Even gravitational monsters can get the heave-ho. Two mysterious bright spots in a disheveled, distant galaxy suggest that astronomers have found the best evidence yet for a supermassive black hole being shoved out of its home.
If confirmed, the finding would verify Einstein's theory of general relativity in a region of intense gravity not previously tested. The results would also suggest that some giant black holes roam the universe as invisible free floaters, flung from the galaxies in which they coalesced. Although loner black holes may be an entity that has to be reckoned with, they would still be rare, notes theorist Laura Blecha of the Harvard-Smithsonian Center for Astrophysics in Cambridge, Massachusetts.
Blecha, along with observational astronomer Francesca Civano of Harvard-Smithsonian and their colleagues took detailed x-ray observations of the distant galaxy CID-42, nearly 4 billion light-years from Earth. The team focused on the region after a Hubble Space Telescope survey revealed two compact visible-light sources within the starlit body: one of them at or near the galaxy's center, the other offset from the core. Because CID-42 appears to be the remnant of two giant galaxies that collided relatively recently, it seemed likely that one or both of the compact sources were supermassive black holes.
Observations with NASA's Chandra x-ray Observatory revealed that only one of the compact visible-light sources—a blob that lies about 8000 light-years from the galaxy's estimated center—emits x-rays. The high-energy radiation is believed to be a sign that this blob is a supermassive black hole munching away on surrounding gas.
Blecha, who simulated collisions between galaxies that contain black holes, says the findings suggest two key possibilities. The sources could be two supermassive black holes brought together by the collision of the galaxies that formed CID-42. In that case, the central compact source, like its off-center black hole sibling, would emit x-rays. The absence of x-rays detected by Chandra would then have to be explained by a high concentration of dust that hid the high-energy radiation from the flying observatory.
Alternatively, says Blecha, the central source could simply be a new hot spot of star formation, ignited by the recent galactic merger and truly devoid of any x-ray emission. The off-center x-ray-emitting source would then be a single black hole several million times as heavy as the sun, which is being expelled from the galaxy at about 2000 kilometers per second.
That speed matches the velocity expected to be imparted by the asymmetric emission of gravitational waves—ripples in spacetime that Einstein predicted would be generated when heavy objects like black holes are accelerated. If a black hole emits more gravitational waves in one direction than another, the body will recoil in the opposite direction with a speed fast enough to escape the galaxy, the team will report in two papers in the 10 June issue of The Astrophysical Journal.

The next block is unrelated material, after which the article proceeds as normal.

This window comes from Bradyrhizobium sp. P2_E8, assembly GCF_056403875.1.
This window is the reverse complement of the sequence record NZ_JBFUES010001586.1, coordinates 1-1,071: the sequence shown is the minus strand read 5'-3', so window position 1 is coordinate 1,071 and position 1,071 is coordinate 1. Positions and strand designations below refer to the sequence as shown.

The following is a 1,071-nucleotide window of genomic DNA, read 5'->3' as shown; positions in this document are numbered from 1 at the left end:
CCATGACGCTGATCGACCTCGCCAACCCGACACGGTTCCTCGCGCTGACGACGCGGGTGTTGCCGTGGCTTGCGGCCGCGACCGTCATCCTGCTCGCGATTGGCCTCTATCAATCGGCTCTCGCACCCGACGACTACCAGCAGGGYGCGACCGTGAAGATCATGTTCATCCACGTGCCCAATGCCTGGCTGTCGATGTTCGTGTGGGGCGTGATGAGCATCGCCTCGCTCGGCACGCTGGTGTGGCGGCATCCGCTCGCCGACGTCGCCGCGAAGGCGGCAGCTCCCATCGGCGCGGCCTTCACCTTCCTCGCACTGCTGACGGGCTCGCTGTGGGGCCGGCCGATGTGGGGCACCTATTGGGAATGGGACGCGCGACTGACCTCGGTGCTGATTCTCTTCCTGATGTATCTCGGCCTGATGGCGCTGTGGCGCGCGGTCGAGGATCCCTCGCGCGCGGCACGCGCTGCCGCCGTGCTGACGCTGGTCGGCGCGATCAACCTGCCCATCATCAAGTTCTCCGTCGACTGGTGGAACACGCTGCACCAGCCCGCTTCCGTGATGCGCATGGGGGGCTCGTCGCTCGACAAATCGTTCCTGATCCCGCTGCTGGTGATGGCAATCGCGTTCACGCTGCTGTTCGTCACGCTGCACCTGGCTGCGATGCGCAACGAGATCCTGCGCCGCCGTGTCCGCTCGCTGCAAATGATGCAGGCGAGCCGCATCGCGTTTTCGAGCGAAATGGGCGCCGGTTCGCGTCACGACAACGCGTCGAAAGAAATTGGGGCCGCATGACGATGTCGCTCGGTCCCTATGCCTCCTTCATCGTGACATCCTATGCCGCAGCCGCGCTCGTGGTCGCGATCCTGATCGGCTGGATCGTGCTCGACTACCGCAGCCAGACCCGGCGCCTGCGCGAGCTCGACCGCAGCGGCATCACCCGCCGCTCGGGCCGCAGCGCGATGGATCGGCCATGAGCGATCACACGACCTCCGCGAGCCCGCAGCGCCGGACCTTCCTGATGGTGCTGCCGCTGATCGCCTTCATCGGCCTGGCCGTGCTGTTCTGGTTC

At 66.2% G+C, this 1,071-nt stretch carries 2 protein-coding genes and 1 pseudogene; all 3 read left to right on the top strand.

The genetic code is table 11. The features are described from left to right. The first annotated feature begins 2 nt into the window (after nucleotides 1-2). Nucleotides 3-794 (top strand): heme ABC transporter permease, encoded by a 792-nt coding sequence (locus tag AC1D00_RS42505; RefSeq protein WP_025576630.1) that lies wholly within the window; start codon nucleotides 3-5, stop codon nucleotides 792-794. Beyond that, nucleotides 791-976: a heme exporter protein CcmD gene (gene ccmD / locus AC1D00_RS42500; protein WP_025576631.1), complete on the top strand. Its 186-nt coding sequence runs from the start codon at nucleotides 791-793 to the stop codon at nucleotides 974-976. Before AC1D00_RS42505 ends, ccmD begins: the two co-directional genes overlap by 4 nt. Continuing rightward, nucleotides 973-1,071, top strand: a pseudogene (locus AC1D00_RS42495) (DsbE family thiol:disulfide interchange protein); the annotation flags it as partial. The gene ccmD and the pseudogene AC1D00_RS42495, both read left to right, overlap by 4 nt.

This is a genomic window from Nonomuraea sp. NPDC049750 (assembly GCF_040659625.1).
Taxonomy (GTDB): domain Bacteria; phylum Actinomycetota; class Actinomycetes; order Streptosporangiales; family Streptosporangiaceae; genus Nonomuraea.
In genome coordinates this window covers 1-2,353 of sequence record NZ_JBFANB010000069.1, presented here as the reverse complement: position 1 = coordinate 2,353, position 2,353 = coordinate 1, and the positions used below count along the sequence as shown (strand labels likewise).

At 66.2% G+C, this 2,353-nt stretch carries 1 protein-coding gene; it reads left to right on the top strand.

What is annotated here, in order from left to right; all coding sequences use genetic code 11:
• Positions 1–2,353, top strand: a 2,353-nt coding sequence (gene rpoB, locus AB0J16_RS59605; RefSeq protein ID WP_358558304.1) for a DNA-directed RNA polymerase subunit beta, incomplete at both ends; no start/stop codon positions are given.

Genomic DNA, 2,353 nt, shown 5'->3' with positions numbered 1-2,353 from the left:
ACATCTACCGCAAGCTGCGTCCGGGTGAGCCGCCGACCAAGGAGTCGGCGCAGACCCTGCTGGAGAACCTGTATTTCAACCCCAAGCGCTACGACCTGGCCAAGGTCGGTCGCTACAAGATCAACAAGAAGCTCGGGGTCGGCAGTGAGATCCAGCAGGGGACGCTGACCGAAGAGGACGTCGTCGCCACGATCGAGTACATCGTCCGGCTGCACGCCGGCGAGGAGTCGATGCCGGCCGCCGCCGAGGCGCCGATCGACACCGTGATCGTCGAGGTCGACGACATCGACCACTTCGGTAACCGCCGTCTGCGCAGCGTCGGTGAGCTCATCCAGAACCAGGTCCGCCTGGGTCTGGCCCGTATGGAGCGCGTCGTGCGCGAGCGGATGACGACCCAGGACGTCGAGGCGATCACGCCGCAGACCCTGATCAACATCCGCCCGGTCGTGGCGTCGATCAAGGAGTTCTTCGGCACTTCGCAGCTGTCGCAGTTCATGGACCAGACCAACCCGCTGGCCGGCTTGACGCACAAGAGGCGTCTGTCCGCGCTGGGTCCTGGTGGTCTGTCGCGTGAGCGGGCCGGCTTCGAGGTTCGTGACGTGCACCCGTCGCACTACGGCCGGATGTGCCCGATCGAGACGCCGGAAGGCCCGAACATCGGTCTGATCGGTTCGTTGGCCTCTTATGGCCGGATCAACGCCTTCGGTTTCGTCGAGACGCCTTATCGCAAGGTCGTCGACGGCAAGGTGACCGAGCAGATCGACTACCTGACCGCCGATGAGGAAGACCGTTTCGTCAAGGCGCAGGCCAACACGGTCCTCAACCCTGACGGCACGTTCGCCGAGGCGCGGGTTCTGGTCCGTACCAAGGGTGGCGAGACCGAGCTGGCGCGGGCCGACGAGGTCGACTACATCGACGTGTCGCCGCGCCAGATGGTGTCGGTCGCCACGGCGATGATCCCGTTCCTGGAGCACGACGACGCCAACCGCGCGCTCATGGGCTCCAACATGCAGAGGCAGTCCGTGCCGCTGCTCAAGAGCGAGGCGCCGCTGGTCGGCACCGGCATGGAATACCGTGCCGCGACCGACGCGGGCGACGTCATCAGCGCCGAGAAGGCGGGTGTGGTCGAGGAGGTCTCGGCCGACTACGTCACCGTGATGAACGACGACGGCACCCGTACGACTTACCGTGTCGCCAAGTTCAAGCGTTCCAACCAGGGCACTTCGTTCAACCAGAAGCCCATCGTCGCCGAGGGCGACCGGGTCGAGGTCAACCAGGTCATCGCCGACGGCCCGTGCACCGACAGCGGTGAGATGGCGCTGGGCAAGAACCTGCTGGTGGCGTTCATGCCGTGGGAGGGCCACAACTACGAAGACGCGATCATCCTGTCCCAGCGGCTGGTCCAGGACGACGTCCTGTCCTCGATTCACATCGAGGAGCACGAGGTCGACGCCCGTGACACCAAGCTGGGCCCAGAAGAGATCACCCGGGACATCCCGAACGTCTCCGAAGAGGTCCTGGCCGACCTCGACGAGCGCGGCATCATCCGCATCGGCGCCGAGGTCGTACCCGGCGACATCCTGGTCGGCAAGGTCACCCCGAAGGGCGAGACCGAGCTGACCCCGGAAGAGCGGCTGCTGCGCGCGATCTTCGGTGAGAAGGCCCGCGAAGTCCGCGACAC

"This is the best candidate that people have seen for a recoiling supermassive black hole," says theoretical astrophysicist Cole Miller of the University of Maryland, College Park, who was not part of the study. If the recoil explanation holds up, the study "would offer observational confirmation that general relativity is a good description even in a region of strong gravity."
Follow-up observations could help distinguish between the two exotic models. For instance, if the two bright visible-light sources are a pair of supermassive black holes that will ultimately merge, their pattern of visible-light emission might vary over time scales of a few years to a few decades, says Miller. Radio telescope studies could help pinpoint the location of the sources within the galaxy and indicate whether the more centrally located blob behaves as some supermassive black holes do—emitting a relatively strong radio signal—or more like a region of intense star formation.
Although it's tempting to think of the cosmos as filled with invisible rogue black holes flung out of their home galaxies and ready to gobble anything that comes near, homeless supermassive black holes would in fact be a rare commodity, both Miller and Blecha note. Every massive galaxy that astronomers have searched for a central black hole has contained one, indicating that the beasts aren't kicked to the curb very often, Miller says. But because supermassive black holes at the centers of galaxies produce winds and jets of material that regulate star formation, the rare expulsion of the gravitational guzzlers could alter the evolution of the galaxies they once called home, Blecha says.